Understanding gender should be essential in implementing policies and practices aimed at protecting women so that they can become active participants in society. When women come from countries where they have been disproportionately denied education and access to the public sphere, why are the criteria the same for them as for men when it comes to asylum procedures?
Entrance to asylum center Sandholm
‘Humanitarianism’ in a hostile environment
’I do think that the Red Cross presence to some extent is important because if we weren’t there, there would be absolutely nothing. But at the same time we have to make sure that if we’re there we claim the space that we need to be able to do what we have to do, so that we’re not in a position where we try to provide people certain services and then they’re shut down’ – Sjælsmark staff
Red Cross Denmark runs several of the asylum centres today, and have also agreed to do some work in the much discussed deportation centres Kærshovedgård and Sjælsmark, which are run by The Danish Prison and Probation Service. This is overall a good thing, as Red Cross aims for ‘asylum seekers in Denmark to have a safe, meaningful and worthy life, while waiting for their case to be processed’. There is no doubt that the presence of Red Cross, with their expertise and experience, can positively influence the lived experiences of asylum seekers. However, they seem to have become a silent bystander, instead of speaking up against the inhumane treatment of the very people they seek to protect. The involvement of Red Cross, in particular in places such as Kærshovedgård, plays a role in legitimizing harmful practices through ‘humanitarianism’, because if Red Cross is working there, it can’t be that bad. But can the Red Cross be part of the deportation centres, where the objective is to make ‘life intolerable’, so that they themselves decide to leave Denmark?
’At Shelsmark we’re discussing whether you should be allowed to do anything because it’s supposed to be motivating people to depart’ – Sjælsmark staff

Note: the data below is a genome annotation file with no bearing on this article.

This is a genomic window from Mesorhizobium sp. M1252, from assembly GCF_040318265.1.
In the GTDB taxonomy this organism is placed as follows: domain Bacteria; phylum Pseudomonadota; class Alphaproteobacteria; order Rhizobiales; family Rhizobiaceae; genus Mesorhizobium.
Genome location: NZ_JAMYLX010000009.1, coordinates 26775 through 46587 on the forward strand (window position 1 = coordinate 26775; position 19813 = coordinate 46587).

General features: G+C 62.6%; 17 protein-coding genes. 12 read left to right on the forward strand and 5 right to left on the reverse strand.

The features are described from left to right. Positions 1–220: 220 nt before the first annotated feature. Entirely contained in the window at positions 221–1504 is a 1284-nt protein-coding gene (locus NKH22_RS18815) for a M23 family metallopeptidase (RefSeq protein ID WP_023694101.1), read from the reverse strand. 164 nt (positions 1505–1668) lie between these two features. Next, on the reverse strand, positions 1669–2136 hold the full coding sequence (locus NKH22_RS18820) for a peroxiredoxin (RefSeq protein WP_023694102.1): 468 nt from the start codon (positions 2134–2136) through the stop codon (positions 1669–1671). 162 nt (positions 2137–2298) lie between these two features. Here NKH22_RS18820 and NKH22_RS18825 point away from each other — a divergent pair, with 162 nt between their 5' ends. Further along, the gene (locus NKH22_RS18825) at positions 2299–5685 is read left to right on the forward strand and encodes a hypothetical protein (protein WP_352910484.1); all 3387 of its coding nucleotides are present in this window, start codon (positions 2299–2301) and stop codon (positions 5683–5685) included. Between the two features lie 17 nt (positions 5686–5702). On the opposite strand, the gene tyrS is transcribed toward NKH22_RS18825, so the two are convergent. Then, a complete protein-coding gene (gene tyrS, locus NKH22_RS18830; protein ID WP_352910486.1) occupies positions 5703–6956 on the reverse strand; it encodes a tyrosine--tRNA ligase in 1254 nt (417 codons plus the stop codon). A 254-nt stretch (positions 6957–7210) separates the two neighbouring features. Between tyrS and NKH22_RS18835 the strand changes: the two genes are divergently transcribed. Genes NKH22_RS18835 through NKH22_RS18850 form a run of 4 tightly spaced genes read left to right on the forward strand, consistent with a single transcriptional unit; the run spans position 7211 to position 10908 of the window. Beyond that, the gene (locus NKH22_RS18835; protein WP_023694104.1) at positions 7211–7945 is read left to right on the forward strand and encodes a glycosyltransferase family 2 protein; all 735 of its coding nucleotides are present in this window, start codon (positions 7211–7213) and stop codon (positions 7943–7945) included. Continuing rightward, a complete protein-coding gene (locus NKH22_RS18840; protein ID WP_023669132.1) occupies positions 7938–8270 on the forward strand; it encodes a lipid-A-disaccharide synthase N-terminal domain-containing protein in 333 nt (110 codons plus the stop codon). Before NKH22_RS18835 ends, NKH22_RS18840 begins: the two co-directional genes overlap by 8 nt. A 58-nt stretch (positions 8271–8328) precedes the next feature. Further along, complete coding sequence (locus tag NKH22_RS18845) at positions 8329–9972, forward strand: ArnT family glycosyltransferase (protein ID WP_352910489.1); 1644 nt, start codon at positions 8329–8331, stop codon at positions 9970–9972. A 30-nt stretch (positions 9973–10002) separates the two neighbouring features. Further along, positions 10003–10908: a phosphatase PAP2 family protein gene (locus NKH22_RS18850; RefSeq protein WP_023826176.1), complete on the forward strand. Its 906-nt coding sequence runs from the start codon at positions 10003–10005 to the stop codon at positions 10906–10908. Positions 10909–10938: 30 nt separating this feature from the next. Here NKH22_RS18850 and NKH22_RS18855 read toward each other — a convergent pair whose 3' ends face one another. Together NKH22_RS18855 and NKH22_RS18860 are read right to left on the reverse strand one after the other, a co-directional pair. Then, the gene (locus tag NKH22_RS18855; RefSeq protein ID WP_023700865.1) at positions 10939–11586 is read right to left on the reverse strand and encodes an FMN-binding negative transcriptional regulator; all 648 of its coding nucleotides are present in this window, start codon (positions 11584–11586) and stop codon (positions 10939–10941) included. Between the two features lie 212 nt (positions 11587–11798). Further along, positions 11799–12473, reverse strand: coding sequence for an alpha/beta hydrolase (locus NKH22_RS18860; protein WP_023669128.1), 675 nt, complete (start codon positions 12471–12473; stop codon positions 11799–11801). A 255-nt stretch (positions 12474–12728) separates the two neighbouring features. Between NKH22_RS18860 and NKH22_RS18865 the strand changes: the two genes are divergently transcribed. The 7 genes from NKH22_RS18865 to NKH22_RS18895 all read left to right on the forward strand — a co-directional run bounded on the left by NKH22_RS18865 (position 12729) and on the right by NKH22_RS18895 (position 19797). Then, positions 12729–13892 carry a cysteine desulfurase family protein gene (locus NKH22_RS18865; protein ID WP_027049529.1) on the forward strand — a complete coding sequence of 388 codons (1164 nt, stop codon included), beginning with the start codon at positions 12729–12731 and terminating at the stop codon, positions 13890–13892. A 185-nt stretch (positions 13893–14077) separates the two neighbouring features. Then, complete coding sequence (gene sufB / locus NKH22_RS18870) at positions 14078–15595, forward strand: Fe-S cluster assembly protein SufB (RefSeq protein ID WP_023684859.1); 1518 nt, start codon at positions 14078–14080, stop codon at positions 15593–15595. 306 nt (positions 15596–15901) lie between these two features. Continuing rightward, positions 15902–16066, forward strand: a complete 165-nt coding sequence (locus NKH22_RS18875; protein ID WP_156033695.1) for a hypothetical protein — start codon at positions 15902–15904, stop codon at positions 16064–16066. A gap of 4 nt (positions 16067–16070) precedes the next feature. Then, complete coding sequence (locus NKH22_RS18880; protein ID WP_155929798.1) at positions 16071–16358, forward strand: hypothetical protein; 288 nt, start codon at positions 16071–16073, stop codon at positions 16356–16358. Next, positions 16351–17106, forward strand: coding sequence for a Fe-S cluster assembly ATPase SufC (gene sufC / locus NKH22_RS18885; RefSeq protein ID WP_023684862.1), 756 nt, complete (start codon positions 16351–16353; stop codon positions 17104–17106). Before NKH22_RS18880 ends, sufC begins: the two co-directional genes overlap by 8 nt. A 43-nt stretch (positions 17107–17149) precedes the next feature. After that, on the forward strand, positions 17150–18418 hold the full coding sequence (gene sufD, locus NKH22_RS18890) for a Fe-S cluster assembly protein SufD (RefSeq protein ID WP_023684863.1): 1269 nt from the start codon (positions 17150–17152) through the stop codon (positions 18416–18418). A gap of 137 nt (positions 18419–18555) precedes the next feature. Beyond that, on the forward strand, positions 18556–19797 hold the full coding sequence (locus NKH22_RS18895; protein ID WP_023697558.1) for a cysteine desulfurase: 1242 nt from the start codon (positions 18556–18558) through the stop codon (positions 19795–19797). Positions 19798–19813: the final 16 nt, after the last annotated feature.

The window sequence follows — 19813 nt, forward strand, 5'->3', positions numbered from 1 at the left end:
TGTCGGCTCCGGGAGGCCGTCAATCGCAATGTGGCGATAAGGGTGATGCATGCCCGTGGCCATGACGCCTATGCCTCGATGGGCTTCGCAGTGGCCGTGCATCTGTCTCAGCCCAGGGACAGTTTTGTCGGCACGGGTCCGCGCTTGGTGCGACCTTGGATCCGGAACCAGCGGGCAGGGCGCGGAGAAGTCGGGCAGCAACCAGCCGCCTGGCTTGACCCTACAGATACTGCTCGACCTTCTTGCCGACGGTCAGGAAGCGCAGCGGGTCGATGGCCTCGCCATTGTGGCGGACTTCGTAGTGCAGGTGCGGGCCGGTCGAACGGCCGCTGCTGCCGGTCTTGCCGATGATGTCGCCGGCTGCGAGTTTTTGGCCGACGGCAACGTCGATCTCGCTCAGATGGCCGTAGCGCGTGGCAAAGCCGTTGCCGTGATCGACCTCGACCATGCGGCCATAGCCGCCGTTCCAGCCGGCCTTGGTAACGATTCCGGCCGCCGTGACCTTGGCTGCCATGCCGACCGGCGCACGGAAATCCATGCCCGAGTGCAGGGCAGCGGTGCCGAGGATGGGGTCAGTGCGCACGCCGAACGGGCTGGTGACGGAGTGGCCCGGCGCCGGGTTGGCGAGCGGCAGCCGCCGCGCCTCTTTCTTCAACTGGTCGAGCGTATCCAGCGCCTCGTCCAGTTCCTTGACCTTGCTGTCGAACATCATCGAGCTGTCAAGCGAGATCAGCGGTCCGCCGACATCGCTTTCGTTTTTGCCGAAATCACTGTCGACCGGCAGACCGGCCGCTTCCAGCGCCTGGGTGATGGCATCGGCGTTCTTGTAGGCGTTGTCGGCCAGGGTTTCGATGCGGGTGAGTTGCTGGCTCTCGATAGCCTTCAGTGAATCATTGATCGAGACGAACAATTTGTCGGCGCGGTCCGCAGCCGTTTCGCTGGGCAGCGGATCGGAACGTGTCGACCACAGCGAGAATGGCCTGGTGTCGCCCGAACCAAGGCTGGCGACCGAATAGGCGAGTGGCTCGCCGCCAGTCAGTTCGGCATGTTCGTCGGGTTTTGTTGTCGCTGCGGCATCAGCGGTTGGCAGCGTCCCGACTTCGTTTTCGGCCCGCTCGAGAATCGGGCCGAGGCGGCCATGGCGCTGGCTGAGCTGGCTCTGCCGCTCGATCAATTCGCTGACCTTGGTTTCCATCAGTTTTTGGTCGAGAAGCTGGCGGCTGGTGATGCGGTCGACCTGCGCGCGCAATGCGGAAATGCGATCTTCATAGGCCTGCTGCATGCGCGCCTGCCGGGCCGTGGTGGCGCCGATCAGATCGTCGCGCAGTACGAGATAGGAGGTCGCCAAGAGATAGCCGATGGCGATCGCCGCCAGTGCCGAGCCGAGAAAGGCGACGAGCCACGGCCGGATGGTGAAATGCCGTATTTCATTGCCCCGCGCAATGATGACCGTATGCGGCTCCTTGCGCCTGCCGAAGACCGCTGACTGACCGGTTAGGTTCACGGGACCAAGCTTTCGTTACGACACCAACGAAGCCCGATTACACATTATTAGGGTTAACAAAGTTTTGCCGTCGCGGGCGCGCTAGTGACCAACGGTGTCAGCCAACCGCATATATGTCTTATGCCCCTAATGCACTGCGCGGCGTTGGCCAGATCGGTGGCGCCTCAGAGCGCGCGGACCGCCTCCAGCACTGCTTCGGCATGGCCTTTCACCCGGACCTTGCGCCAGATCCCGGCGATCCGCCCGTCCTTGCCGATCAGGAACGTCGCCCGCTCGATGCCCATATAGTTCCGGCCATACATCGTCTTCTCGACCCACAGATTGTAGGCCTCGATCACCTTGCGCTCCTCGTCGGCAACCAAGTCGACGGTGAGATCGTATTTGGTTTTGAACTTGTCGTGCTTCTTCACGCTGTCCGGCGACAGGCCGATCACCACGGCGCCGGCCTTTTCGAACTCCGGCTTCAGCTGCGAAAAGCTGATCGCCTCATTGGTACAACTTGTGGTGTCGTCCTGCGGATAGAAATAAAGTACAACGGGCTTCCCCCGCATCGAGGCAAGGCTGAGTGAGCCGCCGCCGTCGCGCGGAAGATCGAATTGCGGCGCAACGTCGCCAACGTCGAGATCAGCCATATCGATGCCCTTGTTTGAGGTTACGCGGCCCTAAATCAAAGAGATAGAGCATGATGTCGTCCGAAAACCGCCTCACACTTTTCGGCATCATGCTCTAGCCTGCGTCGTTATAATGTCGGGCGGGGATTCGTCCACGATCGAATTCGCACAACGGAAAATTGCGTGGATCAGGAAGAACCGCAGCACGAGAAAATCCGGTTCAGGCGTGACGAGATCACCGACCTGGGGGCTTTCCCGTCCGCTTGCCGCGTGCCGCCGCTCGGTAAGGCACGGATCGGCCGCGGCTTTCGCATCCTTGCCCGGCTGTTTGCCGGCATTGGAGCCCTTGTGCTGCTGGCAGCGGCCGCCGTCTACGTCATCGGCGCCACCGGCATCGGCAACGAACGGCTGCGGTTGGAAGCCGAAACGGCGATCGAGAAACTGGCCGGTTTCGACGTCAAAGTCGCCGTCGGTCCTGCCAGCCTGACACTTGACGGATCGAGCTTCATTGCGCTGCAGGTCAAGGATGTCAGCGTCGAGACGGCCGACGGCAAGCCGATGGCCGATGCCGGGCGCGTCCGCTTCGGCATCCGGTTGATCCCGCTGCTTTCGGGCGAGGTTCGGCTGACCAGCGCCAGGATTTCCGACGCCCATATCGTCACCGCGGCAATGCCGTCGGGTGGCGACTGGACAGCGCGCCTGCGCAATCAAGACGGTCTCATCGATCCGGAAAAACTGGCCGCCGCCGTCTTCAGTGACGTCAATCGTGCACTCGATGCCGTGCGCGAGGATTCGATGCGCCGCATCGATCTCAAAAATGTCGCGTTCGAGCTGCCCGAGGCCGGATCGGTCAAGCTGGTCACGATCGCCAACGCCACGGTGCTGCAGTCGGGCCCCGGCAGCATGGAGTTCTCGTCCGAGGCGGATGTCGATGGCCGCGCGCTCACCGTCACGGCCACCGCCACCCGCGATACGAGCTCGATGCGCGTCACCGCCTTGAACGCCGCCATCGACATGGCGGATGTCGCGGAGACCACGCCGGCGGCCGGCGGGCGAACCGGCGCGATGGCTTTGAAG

The problem is, that if Red Cross stands up and criticizes the current structural conditions and practices, the government may as well choose to ‘go another direction’, appointing the municipalities, private security companies or the Prison and Probation Service to be in charge of all asylum centres. Not only would Red Cross lose a lot of employees, but they would also lose the influence they have in ensuring that life is somewhat tolerable for people seeking asylum. The situation is proving to be a double-edged sword. If Red Cross openly criticizes the often harmful conditions for people seeking asylum, they could potentially be removed from the system, making life even more ‘intolerable’ for the people they seek to protect. As a result, Red Cross is, despite of their good intentions, to some degree actively participating in preserving a harmful environment, rather than changing it.
Entrance to the care unit at Kærshovedgård, run by Røde Kors
The government is more concerned with passing policies aimed at containment and isolation, rather than protection. When asylum seekers are placed at a distance, socially disconnected from the rest of society, unable to reunite with family and access other forms of social support systems, they are often further traumatized. If Denmark continue with these restrictive policies, inflicting social harm on asylum seekers, we not only threaten the integration efforts made for individuals that receive asylum, we threaten the very right to seek asylum. The harmful environment created by the state limits the quality of life, and has the potential of exasperating feelings of isolation, fear, depression and suicidality. Beyond the harmful policies, the everyday practices are often banal and difficult to detect. The question we need to ask, is whether or not practices of human degradation are deliberately made to facilitate deportation and reduce the number of asylum seekers in Denmark? And if so, which role should the Red Cross and political parties in opposition play the future, to ensure that the rights of people seeking asylum are respected and upheld?